Carrie (1974)

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Image Credit: Wikipedia

Carrie wasn’t the first book of King’s that I remember reading, but I do remember hearing about it for years before I read it. They even used the book as part of an episode on horror literature for Where In Time Is Carmen Sandiego?ย in the mid-1990s.

The Shining (1977)

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Image Credit: Wikipedia

This is one of those books where the author has a different opinion of the movie adaptation!

Misery (1987)

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Image Credit: Wikipedia

I knew King had written Misery, but I didn’t actually read it until I was in college. One of my friends was in my Museums in Paris class. When we went to Paris over spring break, she was reading it for her American Literature class. I read it after school let out for the summer, and I was cold the entire time!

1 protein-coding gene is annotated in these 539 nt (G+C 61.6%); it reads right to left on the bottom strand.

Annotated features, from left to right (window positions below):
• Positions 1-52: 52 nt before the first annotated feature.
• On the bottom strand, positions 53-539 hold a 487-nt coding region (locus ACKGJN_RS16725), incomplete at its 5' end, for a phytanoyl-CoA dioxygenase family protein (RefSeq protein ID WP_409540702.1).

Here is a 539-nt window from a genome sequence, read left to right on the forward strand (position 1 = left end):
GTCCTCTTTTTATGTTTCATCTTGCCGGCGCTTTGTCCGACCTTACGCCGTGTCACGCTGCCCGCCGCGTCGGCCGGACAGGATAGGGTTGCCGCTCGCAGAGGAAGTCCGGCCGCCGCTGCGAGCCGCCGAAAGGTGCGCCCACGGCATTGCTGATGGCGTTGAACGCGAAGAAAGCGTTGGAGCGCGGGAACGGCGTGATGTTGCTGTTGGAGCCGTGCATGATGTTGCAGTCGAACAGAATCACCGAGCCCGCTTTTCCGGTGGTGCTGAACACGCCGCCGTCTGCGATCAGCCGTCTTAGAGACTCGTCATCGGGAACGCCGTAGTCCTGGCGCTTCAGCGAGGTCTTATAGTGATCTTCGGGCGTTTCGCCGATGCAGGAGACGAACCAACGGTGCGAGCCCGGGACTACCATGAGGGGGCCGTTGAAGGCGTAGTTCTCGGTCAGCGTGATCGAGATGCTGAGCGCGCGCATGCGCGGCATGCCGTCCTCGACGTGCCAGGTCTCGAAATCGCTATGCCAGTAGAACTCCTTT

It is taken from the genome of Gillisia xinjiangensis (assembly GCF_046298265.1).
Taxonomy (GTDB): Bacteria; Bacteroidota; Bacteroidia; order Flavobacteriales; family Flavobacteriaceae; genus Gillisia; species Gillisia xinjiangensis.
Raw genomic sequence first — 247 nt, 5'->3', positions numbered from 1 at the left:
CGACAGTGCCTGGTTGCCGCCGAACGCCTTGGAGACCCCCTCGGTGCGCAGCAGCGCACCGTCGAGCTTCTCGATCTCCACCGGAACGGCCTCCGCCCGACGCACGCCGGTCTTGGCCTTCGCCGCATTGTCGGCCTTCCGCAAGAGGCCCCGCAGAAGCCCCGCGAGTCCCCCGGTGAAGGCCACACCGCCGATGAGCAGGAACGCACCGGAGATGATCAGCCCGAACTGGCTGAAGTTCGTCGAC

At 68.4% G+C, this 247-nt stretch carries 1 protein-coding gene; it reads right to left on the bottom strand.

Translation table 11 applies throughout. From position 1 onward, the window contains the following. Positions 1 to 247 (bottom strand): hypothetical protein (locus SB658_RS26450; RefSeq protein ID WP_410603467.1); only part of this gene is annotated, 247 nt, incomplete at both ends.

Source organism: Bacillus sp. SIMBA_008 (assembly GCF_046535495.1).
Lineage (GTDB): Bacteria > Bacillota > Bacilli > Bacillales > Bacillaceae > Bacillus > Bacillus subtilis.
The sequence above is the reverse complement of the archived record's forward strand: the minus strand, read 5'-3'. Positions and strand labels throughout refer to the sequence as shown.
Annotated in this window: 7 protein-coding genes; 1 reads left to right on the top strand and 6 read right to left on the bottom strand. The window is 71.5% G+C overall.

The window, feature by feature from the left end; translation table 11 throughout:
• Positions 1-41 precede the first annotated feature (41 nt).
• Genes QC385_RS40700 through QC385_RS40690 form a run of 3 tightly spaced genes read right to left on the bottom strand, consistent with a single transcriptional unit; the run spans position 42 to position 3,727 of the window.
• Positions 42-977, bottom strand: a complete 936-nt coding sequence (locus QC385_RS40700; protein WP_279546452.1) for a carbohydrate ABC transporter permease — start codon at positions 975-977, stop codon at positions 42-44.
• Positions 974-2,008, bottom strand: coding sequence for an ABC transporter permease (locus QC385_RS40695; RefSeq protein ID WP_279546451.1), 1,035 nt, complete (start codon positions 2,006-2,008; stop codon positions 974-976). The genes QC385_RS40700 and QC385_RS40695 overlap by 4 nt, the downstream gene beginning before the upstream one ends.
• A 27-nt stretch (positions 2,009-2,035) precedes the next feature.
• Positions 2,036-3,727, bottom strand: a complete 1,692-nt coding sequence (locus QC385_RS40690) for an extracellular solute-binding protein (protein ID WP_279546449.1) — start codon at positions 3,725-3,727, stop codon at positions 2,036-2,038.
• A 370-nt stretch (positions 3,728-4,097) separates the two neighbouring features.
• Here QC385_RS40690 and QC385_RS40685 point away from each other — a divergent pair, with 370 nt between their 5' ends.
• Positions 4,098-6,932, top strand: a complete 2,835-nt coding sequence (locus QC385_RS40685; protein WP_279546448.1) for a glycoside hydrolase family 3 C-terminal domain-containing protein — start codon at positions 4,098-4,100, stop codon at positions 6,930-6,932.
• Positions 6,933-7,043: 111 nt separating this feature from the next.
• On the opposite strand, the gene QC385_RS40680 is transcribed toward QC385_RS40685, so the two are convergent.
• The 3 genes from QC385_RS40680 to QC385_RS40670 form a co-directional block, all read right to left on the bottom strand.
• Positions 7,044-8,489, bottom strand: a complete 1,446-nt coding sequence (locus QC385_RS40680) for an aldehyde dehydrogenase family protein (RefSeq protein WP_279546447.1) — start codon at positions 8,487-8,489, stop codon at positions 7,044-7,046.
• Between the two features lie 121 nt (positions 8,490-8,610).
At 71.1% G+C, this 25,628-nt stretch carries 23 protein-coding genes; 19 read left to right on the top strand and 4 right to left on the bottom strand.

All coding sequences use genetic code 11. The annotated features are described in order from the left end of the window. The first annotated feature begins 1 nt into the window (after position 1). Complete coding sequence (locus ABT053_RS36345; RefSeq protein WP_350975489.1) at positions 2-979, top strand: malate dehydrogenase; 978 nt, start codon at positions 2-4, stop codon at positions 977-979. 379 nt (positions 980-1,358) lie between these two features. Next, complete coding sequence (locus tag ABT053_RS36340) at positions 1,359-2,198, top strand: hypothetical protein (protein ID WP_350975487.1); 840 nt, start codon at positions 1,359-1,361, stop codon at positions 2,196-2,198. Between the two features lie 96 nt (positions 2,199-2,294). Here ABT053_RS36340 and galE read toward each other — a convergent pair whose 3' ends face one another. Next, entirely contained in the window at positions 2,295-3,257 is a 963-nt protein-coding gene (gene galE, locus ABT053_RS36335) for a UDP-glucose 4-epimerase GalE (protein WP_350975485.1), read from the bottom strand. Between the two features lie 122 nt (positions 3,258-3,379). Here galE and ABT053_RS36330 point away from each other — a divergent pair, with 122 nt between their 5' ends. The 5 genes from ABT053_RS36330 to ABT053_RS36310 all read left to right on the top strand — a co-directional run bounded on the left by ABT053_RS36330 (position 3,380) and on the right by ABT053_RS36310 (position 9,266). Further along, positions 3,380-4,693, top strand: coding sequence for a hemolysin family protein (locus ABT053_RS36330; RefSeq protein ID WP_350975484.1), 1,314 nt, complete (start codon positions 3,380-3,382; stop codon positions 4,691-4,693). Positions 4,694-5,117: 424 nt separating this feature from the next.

The Green Mile (1996)

 

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Image Credit: Amazon

The Green Mile is one of my favorite books. My parents said I was too young to see the movie adaptation when it came out in theaters in 1999. But, it’s now one of my favorite movies. Tom Hanks and Michael Clarke Duncan (May he Rest in Peace) give outstanding performances.

On Writing: A Memoir of the Craft (2000)

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Image Credit: Wikipedia

King’s memoir was one of the first books that I read, and then immediately re-read. I originally borrowed it from the library and renewed it, but resolved to get my own copy as soon as possible. I think I first read this in either 2009 or 2010, when I was taking several fiction and non-fiction classes at Longwood.